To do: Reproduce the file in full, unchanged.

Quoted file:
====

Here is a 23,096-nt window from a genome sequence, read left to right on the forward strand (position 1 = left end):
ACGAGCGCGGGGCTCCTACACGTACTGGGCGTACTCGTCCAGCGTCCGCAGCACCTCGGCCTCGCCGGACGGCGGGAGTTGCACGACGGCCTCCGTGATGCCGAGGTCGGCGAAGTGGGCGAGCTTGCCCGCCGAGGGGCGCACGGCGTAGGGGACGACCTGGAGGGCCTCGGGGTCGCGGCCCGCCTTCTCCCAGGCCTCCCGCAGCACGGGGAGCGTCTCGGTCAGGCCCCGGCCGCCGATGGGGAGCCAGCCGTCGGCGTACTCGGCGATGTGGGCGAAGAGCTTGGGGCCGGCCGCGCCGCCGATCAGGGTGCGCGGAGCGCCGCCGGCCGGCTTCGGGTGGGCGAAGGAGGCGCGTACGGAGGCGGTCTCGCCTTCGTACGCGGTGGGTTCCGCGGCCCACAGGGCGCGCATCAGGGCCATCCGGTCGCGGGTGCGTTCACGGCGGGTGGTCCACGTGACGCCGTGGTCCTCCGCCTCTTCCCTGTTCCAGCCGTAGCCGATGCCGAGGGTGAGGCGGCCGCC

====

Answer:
Here is a 23,096-nt window from a genome sequence, read left to right on the forward strand (position 1 = left end):
ACGAGCGCGGGGCTCCTACACGTACTGGGCGTACTCGTCCAGCGTCCGCAGCACCTCGGCCTCGCCGGACGGCGGGAGTTGCACGACGGCCTCCGTGATGCCGAGGTCGGCGAAGTGGGCGAGCTTGCCCGCCGAGGGGCGCACGGCGTAGGGGACGACCTGGAGGGCCTCGGGGTCGCGGCCCGCCTTCTCCCAGGCCTCCCGCAGCACGGGGAGCGTCTCGGTCAGGCCCCGGCCGCCGATGGGGAGCCAGCCGTCGGCGTACTCGGCGATGTGGGCGAAGAGCTTGGGGCCGGCCGCGCCGCCGATCAGGGTGCGCGGAGCGCCGCCGGCCGGCTTCGGGTGGGCGAAGGAGGCGCGTACGGAGGCGGTCTCGCCTTCGTACGCGGTGGGTTCCGCGGCCCACAGGGCGCGCATCAGGGCCATCCGGTCGCGGGTGCGTTCACGGCGGGTGGTCCACGTGACGCCGTGGTCCTCCGCCTCTTCCCTGTTCCAGCCGTAGCCGATGCCGAGGGTGAGGCGGCCGCC